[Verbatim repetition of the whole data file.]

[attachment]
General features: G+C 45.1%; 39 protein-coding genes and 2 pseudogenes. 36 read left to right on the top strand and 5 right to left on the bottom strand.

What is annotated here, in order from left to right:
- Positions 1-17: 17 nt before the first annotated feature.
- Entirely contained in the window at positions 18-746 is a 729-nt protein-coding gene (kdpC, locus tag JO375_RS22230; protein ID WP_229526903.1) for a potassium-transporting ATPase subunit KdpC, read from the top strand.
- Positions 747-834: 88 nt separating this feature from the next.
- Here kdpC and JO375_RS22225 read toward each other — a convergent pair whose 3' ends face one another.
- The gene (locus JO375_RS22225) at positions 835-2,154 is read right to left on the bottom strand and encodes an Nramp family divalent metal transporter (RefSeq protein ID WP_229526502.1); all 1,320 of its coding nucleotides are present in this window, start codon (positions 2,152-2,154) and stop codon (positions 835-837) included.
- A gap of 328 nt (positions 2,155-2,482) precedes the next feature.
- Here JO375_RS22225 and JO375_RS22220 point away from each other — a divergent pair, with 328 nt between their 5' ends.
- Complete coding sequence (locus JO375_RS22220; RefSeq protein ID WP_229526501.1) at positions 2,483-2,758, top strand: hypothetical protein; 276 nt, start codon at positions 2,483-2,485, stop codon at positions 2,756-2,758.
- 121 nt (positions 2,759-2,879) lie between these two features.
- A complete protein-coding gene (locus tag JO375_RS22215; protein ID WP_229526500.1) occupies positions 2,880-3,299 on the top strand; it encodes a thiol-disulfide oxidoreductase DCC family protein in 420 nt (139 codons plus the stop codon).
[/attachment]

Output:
General features: G+C 45.1%; 39 protein-coding genes and 2 pseudogenes. 36 read left to right on the top strand and 5 right to left on the bottom strand.

What is annotated here, in order from left to right:
- Positions 1-17: 17 nt before the first annotated feature.
- Entirely contained in the window at positions 18-746 is a 729-nt protein-coding gene (kdpC, locus tag JO375_RS22230; protein ID WP_229526903.1) for a potassium-transporting ATPase subunit KdpC, read from the top strand.
- Positions 747-834: 88 nt separating this feature from the next.
- Here kdpC and JO375_RS22225 read toward each other — a convergent pair whose 3' ends face one another.
- The gene (locus JO375_RS22225) at positions 835-2,154 is read right to left on the bottom strand and encodes an Nramp family divalent metal transporter (RefSeq protein ID WP_229526502.1); all 1,320 of its coding nucleotides are present in this window, start codon (positions 2,152-2,154) and stop codon (positions 835-837) included.
- A gap of 328 nt (positions 2,155-2,482) precedes the next feature.
- Here JO375_RS22225 and JO375_RS22220 point away from each other — a divergent pair, with 328 nt between their 5' ends.
- Complete coding sequence (locus JO375_RS22220; RefSeq protein ID WP_229526501.1) at positions 2,483-2,758, top strand: hypothetical protein; 276 nt, start codon at positions 2,483-2,485, stop codon at positions 2,756-2,758.
- 121 nt (positions 2,759-2,879) lie between these two features.
- A complete protein-coding gene (locus tag JO375_RS22215; protein ID WP_229526500.1) occupies positions 2,880-3,299 on the top strand; it encodes a thiol-disulfide oxidoreductase DCC family protein in 420 nt (139 codons plus the stop codon).